Tag Archives: clean-code

Using delegates for loose coupling and easy unit testing

In a typical ASP.NET MVC or WebApi project, controller actions often do nothing more than make a service call, map the returned domain object to a view model, and either render a view with the model or simply return it for the framework to serialize as JSON. Using AutoMapper, a simplified WebApi controller action may look something like

public EmployeeViewModel GetEmployee(string employeeName)
  var employee = _employeeService.GetByName(employeeName);
  var viewModel = Mapper.Map<EmployeeViewModel>(employee);
  return viewModel;

This is a pretty common but difficult to test pattern because of the static Mapper dependency. You can’t actually unit test the controller action without having a properly (or at least minimally) configured static Mapper. New versions of AutoMapper provide different ways to solve this problem, like the injectable IMapper interface, but I want to demonstrate another method to reduce coupling and ease unit testing.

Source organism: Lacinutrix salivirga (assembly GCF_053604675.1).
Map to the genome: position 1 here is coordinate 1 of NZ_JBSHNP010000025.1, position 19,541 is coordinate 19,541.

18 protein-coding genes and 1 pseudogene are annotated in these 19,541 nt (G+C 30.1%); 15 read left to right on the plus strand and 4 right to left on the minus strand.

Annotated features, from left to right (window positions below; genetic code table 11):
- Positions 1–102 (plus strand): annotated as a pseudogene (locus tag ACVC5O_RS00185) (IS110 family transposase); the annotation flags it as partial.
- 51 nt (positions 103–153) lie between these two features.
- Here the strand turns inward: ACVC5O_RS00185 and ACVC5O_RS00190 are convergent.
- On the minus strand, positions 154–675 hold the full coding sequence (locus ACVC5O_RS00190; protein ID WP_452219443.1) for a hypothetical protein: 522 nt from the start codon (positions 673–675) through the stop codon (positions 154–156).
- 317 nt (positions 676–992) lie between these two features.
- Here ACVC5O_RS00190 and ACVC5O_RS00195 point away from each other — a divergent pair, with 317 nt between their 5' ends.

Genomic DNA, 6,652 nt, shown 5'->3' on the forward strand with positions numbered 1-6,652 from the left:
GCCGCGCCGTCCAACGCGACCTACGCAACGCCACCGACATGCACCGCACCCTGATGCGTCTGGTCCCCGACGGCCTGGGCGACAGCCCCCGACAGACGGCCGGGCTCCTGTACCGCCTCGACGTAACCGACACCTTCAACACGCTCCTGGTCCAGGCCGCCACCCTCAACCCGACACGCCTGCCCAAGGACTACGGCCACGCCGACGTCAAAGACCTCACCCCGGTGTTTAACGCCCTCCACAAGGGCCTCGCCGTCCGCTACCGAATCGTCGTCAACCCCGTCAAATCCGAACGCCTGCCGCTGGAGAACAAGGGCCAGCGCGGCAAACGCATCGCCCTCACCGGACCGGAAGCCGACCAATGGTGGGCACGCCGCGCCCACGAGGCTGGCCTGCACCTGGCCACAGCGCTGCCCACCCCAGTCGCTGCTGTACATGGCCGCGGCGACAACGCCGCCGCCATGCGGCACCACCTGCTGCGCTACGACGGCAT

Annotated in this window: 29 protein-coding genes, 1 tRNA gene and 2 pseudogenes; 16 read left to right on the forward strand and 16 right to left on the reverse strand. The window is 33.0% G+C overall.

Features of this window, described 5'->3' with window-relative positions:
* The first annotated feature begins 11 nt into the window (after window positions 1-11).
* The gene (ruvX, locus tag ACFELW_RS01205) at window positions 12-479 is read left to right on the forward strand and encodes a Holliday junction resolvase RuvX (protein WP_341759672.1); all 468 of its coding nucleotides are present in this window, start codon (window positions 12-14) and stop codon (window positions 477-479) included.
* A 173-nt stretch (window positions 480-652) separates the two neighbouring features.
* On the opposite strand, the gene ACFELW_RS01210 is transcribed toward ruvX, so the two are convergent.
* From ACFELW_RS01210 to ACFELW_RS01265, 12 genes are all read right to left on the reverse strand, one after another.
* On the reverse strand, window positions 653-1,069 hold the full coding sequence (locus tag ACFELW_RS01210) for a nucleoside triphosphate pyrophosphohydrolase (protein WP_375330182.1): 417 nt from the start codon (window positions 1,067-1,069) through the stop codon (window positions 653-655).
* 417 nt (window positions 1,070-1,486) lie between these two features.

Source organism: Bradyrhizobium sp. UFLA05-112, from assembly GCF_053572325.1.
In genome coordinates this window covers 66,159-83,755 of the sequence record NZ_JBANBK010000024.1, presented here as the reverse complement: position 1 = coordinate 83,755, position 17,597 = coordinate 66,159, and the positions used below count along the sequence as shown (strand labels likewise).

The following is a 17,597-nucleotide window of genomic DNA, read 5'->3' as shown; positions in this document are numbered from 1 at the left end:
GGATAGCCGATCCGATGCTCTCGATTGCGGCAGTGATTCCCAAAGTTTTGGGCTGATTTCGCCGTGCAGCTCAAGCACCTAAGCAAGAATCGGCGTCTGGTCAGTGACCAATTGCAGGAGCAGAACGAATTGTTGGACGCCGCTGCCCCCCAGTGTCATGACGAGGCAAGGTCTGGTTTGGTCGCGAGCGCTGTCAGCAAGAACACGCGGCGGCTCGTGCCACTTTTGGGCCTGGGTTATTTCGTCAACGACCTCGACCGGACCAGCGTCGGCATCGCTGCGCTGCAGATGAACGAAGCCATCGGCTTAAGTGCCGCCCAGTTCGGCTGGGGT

In this entry, I’ll demonstrate how to get rid of the static Mapper dependency without using the IMapper interface, which exposes several overloads to map one data type to another, or creating your own interface that serves a similar purpose. Instead, we’ll inject a delegate whose signature is very expressive.

public delegate TDest MapperFunc<in TSrc, out TDest>(TSrc source);

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Replace switch statements with dictionaries

I don’t care for switch statements in C#. They’re a poor substitution for pattern matching. They require a compile time constant like a string, an enum, or an integral. Because of that restriction, they are not even a good replacement for giant if-else constructs, which was their intended purpose. On top of all of that, their syntax is ugly and error-prone. Ever left out a break; and saw some unintended consequences due to the fall through?

In general, I regard switch statements a code smell. Usually, some factoring could remove the need for them completely. However, there are times when you just have to make due with switch statements, like you’re on a tight deadline so refactoring is out the question, or maybe there just isn’t a good way to refactor it out of existence. If you’re stuck with a switch statement, there may be a better solution. Let me show you how to turn ugly switch statements into something more manageable.

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